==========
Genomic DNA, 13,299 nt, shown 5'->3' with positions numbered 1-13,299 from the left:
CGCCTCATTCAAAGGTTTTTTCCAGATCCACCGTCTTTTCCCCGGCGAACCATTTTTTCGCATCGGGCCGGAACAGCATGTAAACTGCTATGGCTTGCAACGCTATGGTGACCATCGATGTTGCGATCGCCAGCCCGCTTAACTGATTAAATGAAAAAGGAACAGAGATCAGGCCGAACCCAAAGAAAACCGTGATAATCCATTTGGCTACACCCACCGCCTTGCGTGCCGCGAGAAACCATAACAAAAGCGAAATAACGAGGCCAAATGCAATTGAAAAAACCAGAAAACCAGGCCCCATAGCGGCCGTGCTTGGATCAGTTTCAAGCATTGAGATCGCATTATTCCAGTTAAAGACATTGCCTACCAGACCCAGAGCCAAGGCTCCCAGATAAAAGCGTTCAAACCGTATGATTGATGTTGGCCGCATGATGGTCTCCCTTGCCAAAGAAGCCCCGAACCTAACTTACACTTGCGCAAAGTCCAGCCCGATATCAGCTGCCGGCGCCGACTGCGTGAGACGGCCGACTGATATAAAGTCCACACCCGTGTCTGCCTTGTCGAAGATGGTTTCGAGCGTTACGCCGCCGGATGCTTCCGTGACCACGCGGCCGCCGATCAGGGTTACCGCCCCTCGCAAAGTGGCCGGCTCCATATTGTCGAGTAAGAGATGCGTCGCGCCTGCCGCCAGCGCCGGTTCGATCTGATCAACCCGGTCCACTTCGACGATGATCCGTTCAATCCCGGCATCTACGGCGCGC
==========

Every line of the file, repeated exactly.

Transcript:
Genomic DNA, 13,299 nt, shown 5'->3' with positions numbered 1-13,299 from the left:
CGCCTCATTCAAAGGTTTTTTCCAGATCCACCGTCTTTTCCCCGGCGAACCATTTTTTCGCATCGGGCCGGAACAGCATGTAAACTGCTATGGCTTGCAACGCTATGGTGACCATCGATGTTGCGATCGCCAGCCCGCTTAACTGATTAAATGAAAAAGGAACAGAGATCAGGCCGAACCCAAAGAAAACCGTGATAATCCATTTGGCTACACCCACCGCCTTGCGTGCCGCGAGAAACCATAACAAAAGCGAAATAACGAGGCCAAATGCAATTGAAAAAACCAGAAAACCAGGCCCCATAGCGGCCGTGCTTGGATCAGTTTCAAGCATTGAGATCGCATTATTCCAGTTAAAGACATTGCCTACCAGACCCAGAGCCAAGGCTCCCAGATAAAAGCGTTCAAACCGTATGATTGATGTTGGCCGCATGATGGTCTCCCTTGCCAAAGAAGCCCCGAACCTAACTTACACTTGCGCAAAGTCCAGCCCGATATCAGCTGCCGGCGCCGACTGCGTGAGACGGCCGACTGATATAAAGTCCACACCCGTGTCTGCCTTGTCGAAGATGGTTTCGAGCGTTACGCCGCCGGATGCTTCCGTGACCACGCGGCCGCCGATCAGGGTTACCGCCCCTCGCAAAGTGGCCGGCTCCATATTGTCGAGTAAGAGATGCGTCGCGCCTGCCGCCAGCGCCGGTTCGATCTGATCAACCCGGTCCACTTCGACGATGATCCGTTCAATCCCGGCATCTACGGCGCGC